The display also facilitates the lateral migration of seismic reflections, to accommodate cross-dip.
In a first embodiment, these advantages are achieved by a method of making a sectionalized model of the earth, comprising the steps of preparing a plurality of seismic reflection sections at a suitable scale, cutting said sections in a manner such that each cut edge is related to the observed configuration of a particular seismic reflection, and disposing and securing said sections in a spatial inter-relation representing the lines of profile from which they were derived.
Supplemental benefits of this method are obtained when the seismic sections include a color modulation representative of particular geological conditions (including the presence of hydrocarbons), and when contour indications are added. Further benefits are obtained if it is desired to provide lateral migration of the seismic reflections, or to make simple measurements of geological volumes, or to provide photographs of perspective views of the geology.
In a second embodiment, the above advantages are achieved by a method of making a sectionalized model of the earth, comprising the steps of preparing a plurality of seismic reflection sections at a suitable scale, cutting said sections into slices along lines of equal reflection time or equal reflection depth, disposing and securing said section slices in a spatial inter-relation representing the lines of profile from which they were derived, and disposing said mounted section slices one above the other to represent successive layers of the earth.
Several of the supplemental advantages outlined above are obtained also with this second expression of the invention.
As a limit, this embodiment may be realized with slices so thin that they may be represented by the thickness of a horizontal sheet of film, and by a single sample of the seismic reflection signal; in this case the sequence of steps becomes plotting on a first sheet of film the first desired sample of each seismic trace from each seismic profile, such samples being disposed on the film in such a manner that they build up modulated horizontal lines representing the lines of profile on the location map, similarly plotting on a second sheet of film the second desired sample of each seismic trace from each seismic profile, similarly plotting on further sheets of film further desired seismic samples of each seismic trace from each seismic profile, and, superimposing said sheets of film, in registration.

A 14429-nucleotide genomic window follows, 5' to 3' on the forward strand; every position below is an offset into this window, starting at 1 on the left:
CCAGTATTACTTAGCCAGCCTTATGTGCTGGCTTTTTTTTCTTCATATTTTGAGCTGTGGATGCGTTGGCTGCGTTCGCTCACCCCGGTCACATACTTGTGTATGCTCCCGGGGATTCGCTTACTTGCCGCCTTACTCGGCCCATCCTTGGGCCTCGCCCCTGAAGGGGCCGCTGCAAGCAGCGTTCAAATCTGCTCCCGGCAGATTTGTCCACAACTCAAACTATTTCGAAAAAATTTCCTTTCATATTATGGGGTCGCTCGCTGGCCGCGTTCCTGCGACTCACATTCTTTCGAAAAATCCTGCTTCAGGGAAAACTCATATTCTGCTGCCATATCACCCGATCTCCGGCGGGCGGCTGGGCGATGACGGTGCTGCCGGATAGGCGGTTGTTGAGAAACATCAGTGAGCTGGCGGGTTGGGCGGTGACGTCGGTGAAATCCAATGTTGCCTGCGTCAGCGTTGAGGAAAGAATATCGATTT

A further aspect of the invention is concerned with the apparatus by which these methods may be realized. A further and important aspect of the invention is concerned with a method for the direct location of hydrocarbons by the display of certain auxiliary seismic variables (including, in particular, reflection strength) on seismic sections arranged in a three-dimensional form as described above.
FIG. 1 represents a seismic section in idealized form;
FIG. 2 represents a line location map mounted on a suitable base;
FIG. 3 represents a sectionalized model of one particular reflector, using only dip lines and incorporating a margin for interpretational error;
FIG. 4 represents the arrangement of FIG. 3 after removal of the said margin and after addition of contour markings;
FIG. 5 represents the arrangement of FIG. 4 after addition of the sections obtained from strike lines;
FIG. 6 represents an alternative form of model in which a three-dimensional arrangement of sections is formed between suitable contour planes; and
FIG. 7 represents an extreme form of FIG. 6, in which the contour interval decreases to the thickness of a sheet of film and the seismic plotting becomes horizontal rather than vertical.
In FIG. 1, a seismic cross-section 1 is shown which is prepared or constructed by plotting a plurality of vertical seismic traces such as an example trace 2 and by adding lines 3 of equal reflection time or depth. Two seismic reflections 4 and 5 are shown for simplicity of explanation, although a typical seismic section generally has more reflections, and reflection 4 is used as the basis for the following description. A zone of interpretational doubt above reflection 4 is suggested by dashed or phantom line 6. Although this line is shown generally parallel to reflection 4, it need not necessarily be so; in general the line 6 approaches reflection 4 where there is no doubt about the picking of this reflection, and diverges from the reflection 4 to encompass alternative picks where these exist.